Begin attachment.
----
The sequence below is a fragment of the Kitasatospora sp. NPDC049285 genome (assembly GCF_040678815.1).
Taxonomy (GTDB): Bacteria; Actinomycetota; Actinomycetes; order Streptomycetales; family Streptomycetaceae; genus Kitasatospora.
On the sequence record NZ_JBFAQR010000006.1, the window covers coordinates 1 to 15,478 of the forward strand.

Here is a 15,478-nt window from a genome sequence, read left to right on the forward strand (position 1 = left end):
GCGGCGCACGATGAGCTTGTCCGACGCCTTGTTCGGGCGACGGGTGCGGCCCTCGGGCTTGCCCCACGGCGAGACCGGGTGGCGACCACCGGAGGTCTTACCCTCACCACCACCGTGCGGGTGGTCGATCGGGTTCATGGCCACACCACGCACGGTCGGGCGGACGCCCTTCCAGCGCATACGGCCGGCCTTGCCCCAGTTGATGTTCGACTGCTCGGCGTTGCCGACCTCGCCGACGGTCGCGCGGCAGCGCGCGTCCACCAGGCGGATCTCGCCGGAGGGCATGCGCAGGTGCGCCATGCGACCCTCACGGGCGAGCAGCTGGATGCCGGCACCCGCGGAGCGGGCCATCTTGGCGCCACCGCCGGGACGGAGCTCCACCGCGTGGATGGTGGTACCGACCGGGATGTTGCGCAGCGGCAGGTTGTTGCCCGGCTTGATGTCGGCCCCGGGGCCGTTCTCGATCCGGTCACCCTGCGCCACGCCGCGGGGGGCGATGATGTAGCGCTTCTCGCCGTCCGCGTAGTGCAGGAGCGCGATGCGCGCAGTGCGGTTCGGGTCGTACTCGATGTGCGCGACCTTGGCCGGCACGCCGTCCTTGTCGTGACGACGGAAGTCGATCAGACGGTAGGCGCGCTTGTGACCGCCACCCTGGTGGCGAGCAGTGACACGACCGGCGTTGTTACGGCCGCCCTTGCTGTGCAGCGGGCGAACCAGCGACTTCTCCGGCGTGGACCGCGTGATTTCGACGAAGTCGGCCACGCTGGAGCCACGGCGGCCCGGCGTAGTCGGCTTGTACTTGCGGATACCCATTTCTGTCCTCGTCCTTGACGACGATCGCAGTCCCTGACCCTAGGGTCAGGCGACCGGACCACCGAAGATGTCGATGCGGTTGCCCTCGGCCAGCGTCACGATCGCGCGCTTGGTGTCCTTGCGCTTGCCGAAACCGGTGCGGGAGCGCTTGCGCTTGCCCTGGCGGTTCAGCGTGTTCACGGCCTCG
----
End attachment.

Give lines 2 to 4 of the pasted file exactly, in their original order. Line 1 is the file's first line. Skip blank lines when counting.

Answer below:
Taxonomy (GTDB): Bacteria; Actinomycetota; Actinomycetes; order Streptomycetales; family Streptomycetaceae; genus Kitasatospora.
On the sequence record NZ_JBFAQR010000006.1, the window covers coordinates 1 to 15,478 of the forward strand.

Here is a 15,478-nt window from a genome sequence, read left to right on the forward strand (position 1 = left end):